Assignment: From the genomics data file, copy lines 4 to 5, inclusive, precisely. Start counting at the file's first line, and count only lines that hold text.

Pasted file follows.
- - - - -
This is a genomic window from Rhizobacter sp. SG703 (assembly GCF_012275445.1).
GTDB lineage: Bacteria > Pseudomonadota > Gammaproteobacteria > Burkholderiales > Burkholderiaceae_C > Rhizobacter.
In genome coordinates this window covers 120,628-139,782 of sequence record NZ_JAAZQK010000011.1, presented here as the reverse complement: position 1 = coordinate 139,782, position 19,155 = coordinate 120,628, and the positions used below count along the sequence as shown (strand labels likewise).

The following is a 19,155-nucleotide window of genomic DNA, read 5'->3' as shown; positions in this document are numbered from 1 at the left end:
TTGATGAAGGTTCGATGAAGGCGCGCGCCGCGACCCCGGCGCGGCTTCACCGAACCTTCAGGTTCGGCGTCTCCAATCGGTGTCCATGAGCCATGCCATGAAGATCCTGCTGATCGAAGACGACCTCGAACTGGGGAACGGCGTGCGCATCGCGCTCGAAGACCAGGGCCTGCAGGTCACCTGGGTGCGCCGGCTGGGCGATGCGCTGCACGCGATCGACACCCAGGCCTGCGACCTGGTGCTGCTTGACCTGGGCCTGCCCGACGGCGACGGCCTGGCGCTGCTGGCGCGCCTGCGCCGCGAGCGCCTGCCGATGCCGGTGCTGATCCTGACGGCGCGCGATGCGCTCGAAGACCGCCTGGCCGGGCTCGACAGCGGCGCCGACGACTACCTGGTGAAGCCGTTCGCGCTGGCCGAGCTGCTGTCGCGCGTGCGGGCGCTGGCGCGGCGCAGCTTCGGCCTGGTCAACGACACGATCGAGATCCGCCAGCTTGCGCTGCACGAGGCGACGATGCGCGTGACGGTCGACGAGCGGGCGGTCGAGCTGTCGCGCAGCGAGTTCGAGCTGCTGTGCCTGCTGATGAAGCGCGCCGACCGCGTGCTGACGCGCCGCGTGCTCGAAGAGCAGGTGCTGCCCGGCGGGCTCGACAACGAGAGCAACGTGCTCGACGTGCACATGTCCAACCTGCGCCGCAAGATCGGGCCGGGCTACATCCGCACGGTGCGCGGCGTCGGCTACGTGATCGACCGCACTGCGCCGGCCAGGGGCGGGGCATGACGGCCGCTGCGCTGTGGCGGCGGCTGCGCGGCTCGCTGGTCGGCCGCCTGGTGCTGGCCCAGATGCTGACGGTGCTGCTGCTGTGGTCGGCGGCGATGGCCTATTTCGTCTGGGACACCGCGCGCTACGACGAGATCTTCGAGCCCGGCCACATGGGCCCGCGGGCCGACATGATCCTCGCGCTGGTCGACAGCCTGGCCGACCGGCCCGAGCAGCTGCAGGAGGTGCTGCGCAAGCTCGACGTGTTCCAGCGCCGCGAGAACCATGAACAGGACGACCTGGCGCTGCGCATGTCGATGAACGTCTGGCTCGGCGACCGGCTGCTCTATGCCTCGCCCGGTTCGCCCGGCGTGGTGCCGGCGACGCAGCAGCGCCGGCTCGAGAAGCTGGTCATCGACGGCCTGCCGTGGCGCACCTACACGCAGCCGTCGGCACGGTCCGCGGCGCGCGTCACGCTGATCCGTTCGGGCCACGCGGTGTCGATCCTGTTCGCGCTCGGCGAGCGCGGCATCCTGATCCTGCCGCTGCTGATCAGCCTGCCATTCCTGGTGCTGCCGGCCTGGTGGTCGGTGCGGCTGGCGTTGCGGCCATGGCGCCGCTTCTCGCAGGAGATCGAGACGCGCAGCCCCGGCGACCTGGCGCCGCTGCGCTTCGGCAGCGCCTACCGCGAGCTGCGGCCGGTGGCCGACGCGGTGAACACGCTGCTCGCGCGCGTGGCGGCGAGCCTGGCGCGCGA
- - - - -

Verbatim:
The following is a 19,155-nucleotide window of genomic DNA, read 5'->3' as shown; positions in this document are numbered from 1 at the left end:
TTGATGAAGGTTCGATGAAGGCGCGCGCCGCGACCCCGGCGCGGCTTCACCGAACCTTCAGGTTCGGCGTCTCCAATCGGTGTCCATGAGCCATGCCATGAAGATCCTGCTGATCGAAGACGACCTCGAACTGGGGAACGGCGTGCGCATCGCGCTCGAAGACCAGGGCCTGCAGGTCACCTGGGTGCGCCGGCTGGGCGATGCGCTGCACGCGATCGACACCCAGGCCTGCGACCTGGTGCTGCTTGACCTGGGCCTGCCCGACGGCGACGGCCTGGCGCTGCTGGCGCGCCTGCGCCGCGAGCGCCTGCCGATGCCGGTGCTGATCCTGACGGCGCGCGATGCGCTCGAAGACCGCCTGGCCGGGCTCGACAGCGGCGCCGACGACTACCTGGTGAAGCCGTTCGCGCTGGCCGAGCTGCTGTCGCGCGTGCGGGCGCTGGCGCGGCGCAGCTTCGGCCTGGTCAACGACACGATCGAGATCCGCCAGCTTGCGCTGCACGAGGCGACGATGCGCGTGACGGTCGACGAGCGGGCGGTCGAGCTGTCGCGCAGCGAGTTCGAGCTGCTGTGCCTGCTGATGAAGCGCGCCGACCGCGTGCTGACGCGCCGCGTGCTCGAAGAGCAGGTGCTGCCCGGCGGGCTCGACAACGAGAGCAACGTGCTCGACGTGCACATGTCCAACCTGCGCCGCAAGATCGGGCCGGGCTACATCCGCACGGTGCGCGGCGTCGGCTACGTGATCGACCGCACTGCGCCGGCCAGGGGCGGGGCATGACGGCCGCTGCGCTGTGGCGGCGGCTGCGCGGCTCGCTGGTCGGCCGCCTGGTGCTGGCCCAGATGCTGACGGTGCTGCTGCTGTGGTCGGCGGCGATGGCCTATTTCGTCTGGGACACCGCGCGCTACGACGAGATCTTCGAGCCCGGCCACATGGGCCCGCGGGCCGACATGATCCTCGCGCTGGTCGACAGCCTGGCCGACCGGCCCGAGCAGCTGCAGGAGGTGCTGCGCAAGCTCGACGTGTTCCAGCGCCGCGAGAACCATGAACAGGACGACCTGGCGCTGCGCATGTCGATGAACGTCTGGCTCGGCGACCGGCTGCTCTATGCCTCGCCCGGTTCGCCCGGCGTGGTGCCGGCGACGCAGCAGCGCCGGCTCGAGAAGCTGGTCATCGACGGCCTGCCGTGGCGCACCTACACGCAGCCGTCGGCACGGTCCGCGGCGCGCGTCACGCTGATCCGTTCGGGCCACGCGGTGTCGATCCTGTTCGCGCTCGGCGAGCGCGGCATCCTGATCCTGCCGCTGCTGATCAGCCTGCCATTCCTGGTGCTGCCGGCCTGGTGGTCGGTGCGGCTGGCGTTGCGGCCATGGCGCCGCTTCTCGCAGGAGATCGAGACGCGCAGCCCCGGCGACCTGGCGCCGCTGCGCTTCGGCAGCGCCTACCGCGAGCTGCGGCCGGTGGCCGACGCGGTGAACACGCTGCTCGCGCGCGTGGCGGCGAGCCTGGCGCGCGA